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Mexican-American culture, dance take center stage at Northrop

The Limón Dance Company is rethinking José Limón’s mid-century performances for modern audiences.
Image by Courtesy of Nadia Halim
The Limón Dance Company will be coming to Northrop in November.

The Limón Dance Company is bringing Mexican-American history and culture to the Northrop stage in November.

The Nov. 18 performance will be a part of Northrop’s Centennial Commissions programming, celebrating the venue’s upcoming 100th anniversary in 2029. The performance will connect Mexican-American history, modern dance and University of Minnesota students, according to Kristen Brogdon, director of artistic and community programs at Northrop.

Brogdon believes dance’s status as a non-verbal live artform can unite speakers of different languages. “Through these embodied experiences, it activates people’s empathy in a really unique way,” Brogdon said.

The performance will include “Psalm,” a piece in which University dance students will join the Limón company.

In another piece from the performance titled “Migrant Mother,” New York-based dancer Frances Lorraine Samson will reimagine Limón’s award-winning work.

“It can speak when words are inadequate expressions of our emotions,” Samson said in an email to the Minnesota Daily. Samson added that the Limón style of dance emphasizes humanity and these performances would use that style to convey themes of heritage, identity, conflict and freedom.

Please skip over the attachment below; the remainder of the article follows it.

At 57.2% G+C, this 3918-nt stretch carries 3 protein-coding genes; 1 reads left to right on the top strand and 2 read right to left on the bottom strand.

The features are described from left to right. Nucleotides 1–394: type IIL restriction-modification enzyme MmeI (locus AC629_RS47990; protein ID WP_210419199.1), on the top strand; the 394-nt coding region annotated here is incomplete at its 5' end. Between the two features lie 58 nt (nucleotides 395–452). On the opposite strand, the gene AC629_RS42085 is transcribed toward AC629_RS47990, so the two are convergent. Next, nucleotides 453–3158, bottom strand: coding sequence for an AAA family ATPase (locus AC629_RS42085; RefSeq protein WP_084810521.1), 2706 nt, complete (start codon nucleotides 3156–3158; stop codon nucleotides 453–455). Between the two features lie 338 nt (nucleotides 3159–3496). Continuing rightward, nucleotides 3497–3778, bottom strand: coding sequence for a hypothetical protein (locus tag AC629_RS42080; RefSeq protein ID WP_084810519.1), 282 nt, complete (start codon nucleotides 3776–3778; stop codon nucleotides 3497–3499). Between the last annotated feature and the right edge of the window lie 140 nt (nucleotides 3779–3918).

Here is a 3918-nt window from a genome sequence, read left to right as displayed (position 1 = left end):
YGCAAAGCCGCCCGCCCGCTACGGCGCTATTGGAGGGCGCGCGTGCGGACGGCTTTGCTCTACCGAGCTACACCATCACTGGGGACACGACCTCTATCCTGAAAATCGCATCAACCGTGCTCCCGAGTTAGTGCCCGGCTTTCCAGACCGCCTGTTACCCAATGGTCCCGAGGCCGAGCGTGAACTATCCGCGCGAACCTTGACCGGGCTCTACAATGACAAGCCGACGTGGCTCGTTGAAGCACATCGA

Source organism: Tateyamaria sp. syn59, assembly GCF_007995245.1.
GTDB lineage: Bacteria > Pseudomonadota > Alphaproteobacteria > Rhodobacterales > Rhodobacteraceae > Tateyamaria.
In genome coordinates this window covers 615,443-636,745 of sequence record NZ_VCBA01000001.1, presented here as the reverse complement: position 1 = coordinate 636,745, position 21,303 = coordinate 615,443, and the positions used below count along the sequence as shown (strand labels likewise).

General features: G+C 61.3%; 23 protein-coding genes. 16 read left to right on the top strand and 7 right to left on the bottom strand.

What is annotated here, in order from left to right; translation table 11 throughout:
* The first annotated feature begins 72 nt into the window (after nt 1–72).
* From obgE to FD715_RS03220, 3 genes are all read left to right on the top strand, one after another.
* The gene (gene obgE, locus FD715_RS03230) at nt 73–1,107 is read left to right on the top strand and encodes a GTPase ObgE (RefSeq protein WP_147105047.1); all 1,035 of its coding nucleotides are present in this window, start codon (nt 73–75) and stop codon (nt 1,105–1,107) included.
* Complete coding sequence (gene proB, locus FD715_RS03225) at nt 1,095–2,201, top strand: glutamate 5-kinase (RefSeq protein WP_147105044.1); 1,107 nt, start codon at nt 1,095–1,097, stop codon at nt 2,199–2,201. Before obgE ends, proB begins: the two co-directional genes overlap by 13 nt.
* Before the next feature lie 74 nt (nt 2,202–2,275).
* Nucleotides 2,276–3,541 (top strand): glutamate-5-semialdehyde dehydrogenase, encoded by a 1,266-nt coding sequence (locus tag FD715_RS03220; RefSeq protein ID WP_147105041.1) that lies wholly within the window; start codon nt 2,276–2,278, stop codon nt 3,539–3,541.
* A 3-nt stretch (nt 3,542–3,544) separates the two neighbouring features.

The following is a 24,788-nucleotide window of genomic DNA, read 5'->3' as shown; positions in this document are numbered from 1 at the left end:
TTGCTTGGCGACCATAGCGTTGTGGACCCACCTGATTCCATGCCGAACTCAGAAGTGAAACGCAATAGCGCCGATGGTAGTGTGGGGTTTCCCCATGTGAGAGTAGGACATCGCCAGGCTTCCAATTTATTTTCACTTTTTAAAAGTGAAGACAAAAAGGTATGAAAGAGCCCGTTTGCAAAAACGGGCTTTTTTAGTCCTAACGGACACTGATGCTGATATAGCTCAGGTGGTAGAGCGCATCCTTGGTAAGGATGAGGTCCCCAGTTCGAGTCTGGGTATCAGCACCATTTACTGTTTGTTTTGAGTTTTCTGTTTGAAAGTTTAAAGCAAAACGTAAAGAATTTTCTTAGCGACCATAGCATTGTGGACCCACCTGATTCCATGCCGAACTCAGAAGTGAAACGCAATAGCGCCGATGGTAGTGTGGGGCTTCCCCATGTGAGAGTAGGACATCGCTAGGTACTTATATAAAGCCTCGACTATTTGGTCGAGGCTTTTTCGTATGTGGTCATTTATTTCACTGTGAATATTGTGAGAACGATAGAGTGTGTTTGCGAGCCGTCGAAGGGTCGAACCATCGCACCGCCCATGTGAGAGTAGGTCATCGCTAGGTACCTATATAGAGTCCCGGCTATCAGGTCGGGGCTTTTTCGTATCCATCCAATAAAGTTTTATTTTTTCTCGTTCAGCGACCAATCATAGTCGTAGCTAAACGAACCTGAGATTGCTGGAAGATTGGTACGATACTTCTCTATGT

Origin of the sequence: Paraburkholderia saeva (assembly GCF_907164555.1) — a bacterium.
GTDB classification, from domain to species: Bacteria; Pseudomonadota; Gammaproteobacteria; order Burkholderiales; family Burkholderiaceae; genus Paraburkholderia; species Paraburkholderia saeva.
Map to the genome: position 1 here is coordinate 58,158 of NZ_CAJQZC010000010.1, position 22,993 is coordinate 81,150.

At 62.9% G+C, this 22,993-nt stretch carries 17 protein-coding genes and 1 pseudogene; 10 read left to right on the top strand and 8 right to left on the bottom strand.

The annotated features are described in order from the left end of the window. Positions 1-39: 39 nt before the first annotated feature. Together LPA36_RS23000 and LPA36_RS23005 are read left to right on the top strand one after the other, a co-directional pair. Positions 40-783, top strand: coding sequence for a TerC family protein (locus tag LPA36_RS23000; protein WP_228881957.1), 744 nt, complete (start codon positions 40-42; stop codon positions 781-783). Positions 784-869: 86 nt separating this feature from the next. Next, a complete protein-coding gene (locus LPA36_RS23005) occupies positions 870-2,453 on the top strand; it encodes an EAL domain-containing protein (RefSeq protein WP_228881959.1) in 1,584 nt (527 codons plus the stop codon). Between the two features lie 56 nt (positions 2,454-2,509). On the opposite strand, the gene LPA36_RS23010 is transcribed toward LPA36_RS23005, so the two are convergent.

“Migrant Mother” was choreographed by Raúl Tamez, the first Mexican choreographer in the company’s history. He investigated every aspect of the culture he was trying to convey, according to Samson.

“Raúl used his unique sociological, anthropological and personal perspectives to capture the spirit and honor the people of Mexico,” Samson said.

Samson said her performances aim to provoke thought in her audience about current social issues. Despite its mid-20th century conception, Limón’s work contains timeless reflections of society.

Brogdon said Northrop found importance in highlighting the work of Latino artists, like Limón and Tamez, and gave a literal platform to female performers of color like Samson.

The decision to highlight historically marginalized communities on Northrop’s stage stems from a budgeting pledge, according to Brogdon. The pledge is a 10-year commitment to ensuring 20% of programming and 30% of their budget goes toward supporting artists of color, women and LGBTQ artists.

UMN student danceragrees the Northrop stage gives women of color opportunities to show themselves and their vulnerabilities. Dance encourages the audience to internalize the performance in a way unlike other art forms, according to Guntipally.

As someone who has previously performed on the Northrop stage, Guntipally applauded the venue’s ability to bring incredible dancers to students and show what the dance world has to offer.

First-year University students can take advantage of the First Year Free Ticket Program, which allows them to receive a free ticket to any Northrop performance. The Northrop Across Campus program allows faculty and students to attend performances relevant to their class for free. If neither of those apply, students can get rush tickets the day of the show for $10.

“Our audiences will experience history through a diverse range of work, all striking, resilient and ground breaking in their creation,” Samson said. “The program honors the past and brings our legacy forward.”

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